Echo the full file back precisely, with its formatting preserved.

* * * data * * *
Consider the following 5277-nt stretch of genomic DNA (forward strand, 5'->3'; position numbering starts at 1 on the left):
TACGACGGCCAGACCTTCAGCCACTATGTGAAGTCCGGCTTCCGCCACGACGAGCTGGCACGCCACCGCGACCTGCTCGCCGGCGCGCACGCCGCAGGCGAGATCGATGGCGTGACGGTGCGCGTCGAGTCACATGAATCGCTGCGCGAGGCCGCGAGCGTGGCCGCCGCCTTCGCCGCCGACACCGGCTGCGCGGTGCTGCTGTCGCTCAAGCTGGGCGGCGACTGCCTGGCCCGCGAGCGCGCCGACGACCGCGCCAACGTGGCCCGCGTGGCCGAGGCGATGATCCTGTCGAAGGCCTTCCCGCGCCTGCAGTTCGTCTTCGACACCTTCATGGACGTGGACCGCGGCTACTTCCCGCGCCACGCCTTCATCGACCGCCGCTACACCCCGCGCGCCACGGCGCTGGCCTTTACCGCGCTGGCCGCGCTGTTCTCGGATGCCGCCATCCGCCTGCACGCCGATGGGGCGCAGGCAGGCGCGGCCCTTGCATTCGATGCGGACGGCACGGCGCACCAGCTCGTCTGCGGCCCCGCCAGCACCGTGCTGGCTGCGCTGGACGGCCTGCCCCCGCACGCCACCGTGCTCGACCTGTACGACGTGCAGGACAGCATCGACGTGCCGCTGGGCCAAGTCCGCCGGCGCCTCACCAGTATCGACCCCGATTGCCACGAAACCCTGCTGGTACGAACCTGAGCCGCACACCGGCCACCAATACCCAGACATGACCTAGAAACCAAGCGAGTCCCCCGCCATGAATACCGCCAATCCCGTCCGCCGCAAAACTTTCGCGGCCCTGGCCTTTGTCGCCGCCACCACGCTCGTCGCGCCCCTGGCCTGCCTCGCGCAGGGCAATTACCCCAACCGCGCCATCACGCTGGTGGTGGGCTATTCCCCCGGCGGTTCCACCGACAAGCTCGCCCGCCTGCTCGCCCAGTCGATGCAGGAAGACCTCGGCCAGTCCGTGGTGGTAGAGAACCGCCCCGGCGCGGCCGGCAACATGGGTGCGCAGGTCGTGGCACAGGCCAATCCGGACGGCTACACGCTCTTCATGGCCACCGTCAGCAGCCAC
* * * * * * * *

Consider the following 5277-nt stretch of genomic DNA (forward strand, 5'->3'; position numbering starts at 1 on the left):
TACGACGGCCAGACCTTCAGCCACTATGTGAAGTCCGGCTTCCGCCACGACGAGCTGGCACGCCACCGCGACCTGCTCGCCGGCGCGCACGCCGCAGGCGAGATCGATGGCGTGACGGTGCGCGTCGAGTCACATGAATCGCTGCGCGAGGCCGCGAGCGTGGCCGCCGCCTTCGCCGCCGACACCGGCTGCGCGGTGCTGCTGTCGCTCAAGCTGGGCGGCGACTGCCTGGCCCGCGAGCGCGCCGACGACCGCGCCAACGTGGCCCGCGTGGCCGAGGCGATGATCCTGTCGAAGGCCTTCCCGCGCCTGCAGTTCGTCTTCGACACCTTCATGGACGTGGACCGCGGCTACTTCCCGCGCCACGCCTTCATCGACCGCCGCTACACCCCGCGCGCCACGGCGCTGGCCTTTACCGCGCTGGCCGCGCTGTTCTCGGATGCCGCCATCCGCCTGCACGCCGATGGGGCGCAGGCAGGCGCGGCCCTTGCATTCGATGCGGACGGCACGGCGCACCAGCTCGTCTGCGGCCCCGCCAGCACCGTGCTGGCTGCGCTGGACGGCCTGCCCCCGCACGCCACCGTGCTCGACCTGTACGACGTGCAGGACAGCATCGACGTGCCGCTGGGCCAAGTCCGCCGGCGCCTCACCAGTATCGACCCCGATTGCCACGAAACCCTGCTGGTACGAACCTGAGCCGCACACCGGCCACCAATACCCAGACATGACCTAGAAACCAAGCGAGTCCCCCGCCATGAATACCGCCAATCCCGTCCGCCGCAAAACTTTCGCGGCCCTGGCCTTTGTCGCCGCCACCACGCTCGTCGCGCCCCTGGCCTGCCTCGCGCAGGGCAATTACCCCAACCGCGCCATCACGCTGGTGGTGGGCTATTCCCCCGGCGGTTCCACCGACAAGCTCGCCCGCCTGCTCGCCCAGTCGATGCAGGAAGACCTCGGCCAGTCCGTGGTGGTAGAGAACCGCCCCGGCGCGGCCGGCAACATGGGTGCGCAGGTCGTGGCACAGGCCAATCCGGACGGCTACACGCTCTTCATGGCCACCGTCAGCAGCCAC